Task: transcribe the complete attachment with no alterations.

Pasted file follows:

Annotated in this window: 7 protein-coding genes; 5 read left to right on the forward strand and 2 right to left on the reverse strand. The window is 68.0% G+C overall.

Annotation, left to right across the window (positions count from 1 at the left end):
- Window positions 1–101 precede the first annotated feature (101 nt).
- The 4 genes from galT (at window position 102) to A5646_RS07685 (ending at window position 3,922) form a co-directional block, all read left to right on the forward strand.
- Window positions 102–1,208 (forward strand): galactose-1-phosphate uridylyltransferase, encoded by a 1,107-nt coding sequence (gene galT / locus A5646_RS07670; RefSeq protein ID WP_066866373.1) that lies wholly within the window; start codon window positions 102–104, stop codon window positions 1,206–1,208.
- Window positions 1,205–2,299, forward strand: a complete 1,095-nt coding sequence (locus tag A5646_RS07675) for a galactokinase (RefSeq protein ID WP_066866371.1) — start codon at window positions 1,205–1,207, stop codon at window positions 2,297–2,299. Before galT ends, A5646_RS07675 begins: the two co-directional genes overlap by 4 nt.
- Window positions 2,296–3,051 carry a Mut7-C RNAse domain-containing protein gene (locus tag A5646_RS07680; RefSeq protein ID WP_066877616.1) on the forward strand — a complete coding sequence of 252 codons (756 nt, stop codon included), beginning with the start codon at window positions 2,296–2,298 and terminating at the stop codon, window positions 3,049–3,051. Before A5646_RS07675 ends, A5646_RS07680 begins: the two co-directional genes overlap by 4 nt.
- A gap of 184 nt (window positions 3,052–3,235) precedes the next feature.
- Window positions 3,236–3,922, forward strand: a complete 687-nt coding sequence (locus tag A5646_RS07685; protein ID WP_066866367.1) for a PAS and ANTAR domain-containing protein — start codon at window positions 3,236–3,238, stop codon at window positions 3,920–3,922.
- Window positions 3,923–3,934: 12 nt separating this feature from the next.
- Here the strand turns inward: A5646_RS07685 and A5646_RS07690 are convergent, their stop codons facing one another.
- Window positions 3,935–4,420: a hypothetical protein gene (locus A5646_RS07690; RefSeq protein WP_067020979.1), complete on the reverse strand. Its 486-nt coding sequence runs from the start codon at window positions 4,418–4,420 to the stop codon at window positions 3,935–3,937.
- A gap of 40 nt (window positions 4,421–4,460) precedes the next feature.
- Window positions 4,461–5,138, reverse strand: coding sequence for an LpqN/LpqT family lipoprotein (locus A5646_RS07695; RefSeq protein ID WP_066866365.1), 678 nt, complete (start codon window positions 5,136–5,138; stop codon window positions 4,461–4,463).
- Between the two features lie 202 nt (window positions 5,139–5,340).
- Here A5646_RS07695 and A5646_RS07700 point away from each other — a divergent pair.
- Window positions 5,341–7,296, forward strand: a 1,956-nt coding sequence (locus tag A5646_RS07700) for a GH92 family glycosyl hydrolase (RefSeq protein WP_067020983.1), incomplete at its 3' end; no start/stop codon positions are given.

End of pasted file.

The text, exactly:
Annotated in this window: 7 protein-coding genes; 5 read left to right on the forward strand and 2 right to left on the reverse strand. The window is 68.0% G+C overall.

Annotation, left to right across the window (positions count from 1 at the left end):
- Window positions 1–101 precede the first annotated feature (101 nt).
- The 4 genes from galT (at window position 102) to A5646_RS07685 (ending at window position 3,922) form a co-directional block, all read left to right on the forward strand.
- Window positions 102–1,208 (forward strand): galactose-1-phosphate uridylyltransferase, encoded by a 1,107-nt coding sequence (gene galT / locus A5646_RS07670; RefSeq protein ID WP_066866373.1) that lies wholly within the window; start codon window positions 102–104, stop codon window positions 1,206–1,208.
- Window positions 1,205–2,299, forward strand: a complete 1,095-nt coding sequence (locus tag A5646_RS07675) for a galactokinase (RefSeq protein ID WP_066866371.1) — start codon at window positions 1,205–1,207, stop codon at window positions 2,297–2,299. Before galT ends, A5646_RS07675 begins: the two co-directional genes overlap by 4 nt.
- Window positions 2,296–3,051 carry a Mut7-C RNAse domain-containing protein gene (locus tag A5646_RS07680; RefSeq protein ID WP_066877616.1) on the forward strand — a complete coding sequence of 252 codons (756 nt, stop codon included), beginning with the start codon at window positions 2,296–2,298 and terminating at the stop codon, window positions 3,049–3,051. Before A5646_RS07675 ends, A5646_RS07680 begins: the two co-directional genes overlap by 4 nt.
- A gap of 184 nt (window positions 3,052–3,235) precedes the next feature.
- Window positions 3,236–3,922, forward strand: a complete 687-nt coding sequence (locus tag A5646_RS07685; protein ID WP_066866367.1) for a PAS and ANTAR domain-containing protein — start codon at window positions 3,236–3,238, stop codon at window positions 3,920–3,922.
- Window positions 3,923–3,934: 12 nt separating this feature from the next.
- Here the strand turns inward: A5646_RS07685 and A5646_RS07690 are convergent, their stop codons facing one another.
- Window positions 3,935–4,420: a hypothetical protein gene (locus A5646_RS07690; RefSeq protein WP_067020979.1), complete on the reverse strand. Its 486-nt coding sequence runs from the start codon at window positions 4,418–4,420 to the stop codon at window positions 3,935–3,937.
- A gap of 40 nt (window positions 4,421–4,460) precedes the next feature.
- Window positions 4,461–5,138, reverse strand: coding sequence for an LpqN/LpqT family lipoprotein (locus A5646_RS07695; RefSeq protein ID WP_066866365.1), 678 nt, complete (start codon window positions 5,136–5,138; stop codon window positions 4,461–4,463).
- Between the two features lie 202 nt (window positions 5,139–5,340).
- Here A5646_RS07695 and A5646_RS07700 point away from each other — a divergent pair.
- Window positions 5,341–7,296, forward strand: a 1,956-nt coding sequence (locus tag A5646_RS07700) for a GH92 family glycosyl hydrolase (RefSeq protein WP_067020983.1), incomplete at its 3' end; no start/stop codon positions are given.